The dough should stick to the side of the pan, then pull away cleanly while going through the kneading process. See this post about the most important thing you should do when making bread in a bread machine for further instructions.
After the kneading stops, the machine will go quiet. This is the proofing stage. The manual that came with your bread machine may say there are two rising times. Those two are equal to the first rise you would normally allow when making bread by hand or with a mixer.
After the dough cycle finishes and the dough has doubled in size, remove it to a floured surface for shaping. (If the dough has not doubled, leave it in the bread machine until it does.)
How to shape bread machine dough into a loaf you can bake in the oven:
At this point, you can shape the dough however you wish. The following picture shows how to make a standard loaf.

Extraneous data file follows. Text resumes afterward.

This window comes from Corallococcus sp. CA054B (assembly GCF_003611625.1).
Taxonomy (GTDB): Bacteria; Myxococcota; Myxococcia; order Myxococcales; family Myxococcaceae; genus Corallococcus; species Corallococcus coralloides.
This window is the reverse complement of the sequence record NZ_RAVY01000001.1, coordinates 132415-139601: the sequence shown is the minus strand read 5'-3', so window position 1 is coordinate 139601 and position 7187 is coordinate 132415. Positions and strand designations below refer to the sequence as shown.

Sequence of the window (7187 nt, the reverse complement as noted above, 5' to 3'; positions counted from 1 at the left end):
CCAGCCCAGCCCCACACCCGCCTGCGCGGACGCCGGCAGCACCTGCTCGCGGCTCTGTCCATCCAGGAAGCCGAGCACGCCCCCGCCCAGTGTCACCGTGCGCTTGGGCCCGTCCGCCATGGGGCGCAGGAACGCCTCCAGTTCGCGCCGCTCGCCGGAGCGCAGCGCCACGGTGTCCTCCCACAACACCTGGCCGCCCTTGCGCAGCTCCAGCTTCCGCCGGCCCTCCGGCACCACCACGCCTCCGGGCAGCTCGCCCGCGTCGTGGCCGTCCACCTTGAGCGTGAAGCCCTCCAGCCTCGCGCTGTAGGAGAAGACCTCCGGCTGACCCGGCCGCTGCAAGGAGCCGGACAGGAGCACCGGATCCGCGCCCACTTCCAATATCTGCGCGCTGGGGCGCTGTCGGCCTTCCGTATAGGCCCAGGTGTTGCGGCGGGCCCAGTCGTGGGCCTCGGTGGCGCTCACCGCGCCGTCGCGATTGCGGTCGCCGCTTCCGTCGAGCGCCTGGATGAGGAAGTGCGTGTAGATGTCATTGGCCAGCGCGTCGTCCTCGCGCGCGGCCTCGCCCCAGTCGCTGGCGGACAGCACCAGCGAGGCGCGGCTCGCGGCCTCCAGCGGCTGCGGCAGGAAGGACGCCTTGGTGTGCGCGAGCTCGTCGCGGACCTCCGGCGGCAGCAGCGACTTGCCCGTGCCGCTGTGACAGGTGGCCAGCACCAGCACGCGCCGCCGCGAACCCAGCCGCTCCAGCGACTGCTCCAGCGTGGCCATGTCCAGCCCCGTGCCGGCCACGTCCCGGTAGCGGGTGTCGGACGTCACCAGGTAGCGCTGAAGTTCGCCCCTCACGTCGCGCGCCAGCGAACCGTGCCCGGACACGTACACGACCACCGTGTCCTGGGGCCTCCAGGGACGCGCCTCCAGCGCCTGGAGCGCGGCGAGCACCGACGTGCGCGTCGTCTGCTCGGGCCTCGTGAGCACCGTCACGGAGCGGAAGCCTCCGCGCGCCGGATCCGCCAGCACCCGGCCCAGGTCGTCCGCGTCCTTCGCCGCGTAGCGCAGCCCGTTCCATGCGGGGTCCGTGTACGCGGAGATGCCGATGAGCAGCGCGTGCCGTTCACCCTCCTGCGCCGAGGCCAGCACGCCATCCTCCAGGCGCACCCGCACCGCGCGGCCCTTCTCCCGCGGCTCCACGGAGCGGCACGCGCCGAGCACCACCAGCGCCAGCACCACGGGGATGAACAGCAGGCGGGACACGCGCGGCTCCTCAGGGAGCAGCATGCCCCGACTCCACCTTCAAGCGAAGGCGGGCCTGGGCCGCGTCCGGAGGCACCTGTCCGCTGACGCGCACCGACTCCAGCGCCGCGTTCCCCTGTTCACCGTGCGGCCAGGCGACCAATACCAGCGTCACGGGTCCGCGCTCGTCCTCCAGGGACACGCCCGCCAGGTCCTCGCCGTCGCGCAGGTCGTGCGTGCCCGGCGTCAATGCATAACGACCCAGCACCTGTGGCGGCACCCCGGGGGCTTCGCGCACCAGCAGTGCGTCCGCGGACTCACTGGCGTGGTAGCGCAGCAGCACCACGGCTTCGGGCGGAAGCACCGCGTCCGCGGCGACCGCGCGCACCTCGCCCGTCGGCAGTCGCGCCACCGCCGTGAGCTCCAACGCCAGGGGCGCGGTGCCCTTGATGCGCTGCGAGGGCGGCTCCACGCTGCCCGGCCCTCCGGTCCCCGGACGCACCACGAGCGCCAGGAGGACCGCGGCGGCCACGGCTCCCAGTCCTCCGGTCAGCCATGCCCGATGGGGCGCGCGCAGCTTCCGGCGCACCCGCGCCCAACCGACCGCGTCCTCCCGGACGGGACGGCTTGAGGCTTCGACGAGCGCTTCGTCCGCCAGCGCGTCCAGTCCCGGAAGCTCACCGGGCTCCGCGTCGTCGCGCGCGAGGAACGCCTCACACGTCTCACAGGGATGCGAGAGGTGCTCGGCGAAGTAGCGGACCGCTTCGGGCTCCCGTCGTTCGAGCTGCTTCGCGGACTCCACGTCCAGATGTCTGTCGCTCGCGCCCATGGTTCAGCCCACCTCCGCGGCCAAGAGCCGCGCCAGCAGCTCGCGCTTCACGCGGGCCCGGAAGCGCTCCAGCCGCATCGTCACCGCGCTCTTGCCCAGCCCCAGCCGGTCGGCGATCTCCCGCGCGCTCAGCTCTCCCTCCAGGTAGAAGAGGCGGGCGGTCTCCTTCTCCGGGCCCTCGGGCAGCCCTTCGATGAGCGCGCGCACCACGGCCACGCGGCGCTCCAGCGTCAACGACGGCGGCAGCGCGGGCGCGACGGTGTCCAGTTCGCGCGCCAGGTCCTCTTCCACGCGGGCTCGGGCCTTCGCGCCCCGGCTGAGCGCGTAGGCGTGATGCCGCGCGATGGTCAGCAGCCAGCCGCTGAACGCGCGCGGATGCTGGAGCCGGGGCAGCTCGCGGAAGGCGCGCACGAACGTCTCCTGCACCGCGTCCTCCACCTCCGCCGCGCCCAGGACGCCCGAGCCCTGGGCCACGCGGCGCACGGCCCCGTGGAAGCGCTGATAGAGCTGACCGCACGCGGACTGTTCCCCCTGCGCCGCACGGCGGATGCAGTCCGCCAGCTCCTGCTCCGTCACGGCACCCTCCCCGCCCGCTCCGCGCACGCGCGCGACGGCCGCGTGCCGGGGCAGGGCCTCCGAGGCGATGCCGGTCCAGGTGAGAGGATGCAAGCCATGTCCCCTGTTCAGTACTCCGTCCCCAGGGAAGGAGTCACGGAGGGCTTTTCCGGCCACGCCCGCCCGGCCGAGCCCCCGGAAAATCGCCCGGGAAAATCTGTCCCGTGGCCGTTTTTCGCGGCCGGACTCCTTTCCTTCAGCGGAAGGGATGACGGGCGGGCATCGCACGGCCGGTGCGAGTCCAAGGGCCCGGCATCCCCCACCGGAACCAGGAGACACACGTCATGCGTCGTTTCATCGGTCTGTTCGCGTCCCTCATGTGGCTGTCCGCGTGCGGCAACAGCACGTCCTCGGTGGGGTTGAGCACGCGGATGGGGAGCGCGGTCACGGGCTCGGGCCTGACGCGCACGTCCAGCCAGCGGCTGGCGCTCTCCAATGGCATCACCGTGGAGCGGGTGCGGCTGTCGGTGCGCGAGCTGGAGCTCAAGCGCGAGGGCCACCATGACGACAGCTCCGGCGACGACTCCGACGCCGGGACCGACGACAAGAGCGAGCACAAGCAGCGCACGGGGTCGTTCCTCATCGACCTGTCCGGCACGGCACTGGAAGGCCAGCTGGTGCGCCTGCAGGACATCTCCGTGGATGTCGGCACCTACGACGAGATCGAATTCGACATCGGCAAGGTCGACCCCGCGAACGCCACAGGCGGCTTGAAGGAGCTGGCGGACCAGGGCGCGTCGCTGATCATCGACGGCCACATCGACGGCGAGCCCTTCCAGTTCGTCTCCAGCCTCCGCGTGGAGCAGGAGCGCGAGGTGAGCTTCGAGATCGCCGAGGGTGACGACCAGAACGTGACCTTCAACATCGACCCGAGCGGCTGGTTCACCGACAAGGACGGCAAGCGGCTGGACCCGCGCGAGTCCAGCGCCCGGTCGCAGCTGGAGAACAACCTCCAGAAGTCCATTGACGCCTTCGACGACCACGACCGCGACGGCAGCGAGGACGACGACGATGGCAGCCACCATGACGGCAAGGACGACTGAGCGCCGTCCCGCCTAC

The short side should be about one inch longer than your loaf pan. Begin rolling the dough into a cylinder, starting with the short side closest to you. Take care that there is no excess flour. Pinch the seams together. Tuck the ends toward the seam and pinch.
What size pan should I use?
Deciding the size of the loaf pan you should use is crucial to the appearance of your baked loaf.
Too small, and your bread will rise out of the pan. Too large, and your bread will appear squatty or like it wasn’t allowed to proof long enough.
For a recipe with 3 cups of flour (360 grams), my favorite size is 9 x 5 inches when measured on the bottom. (It will hold 8 cups of water if you want to compare it with a pan you already have.)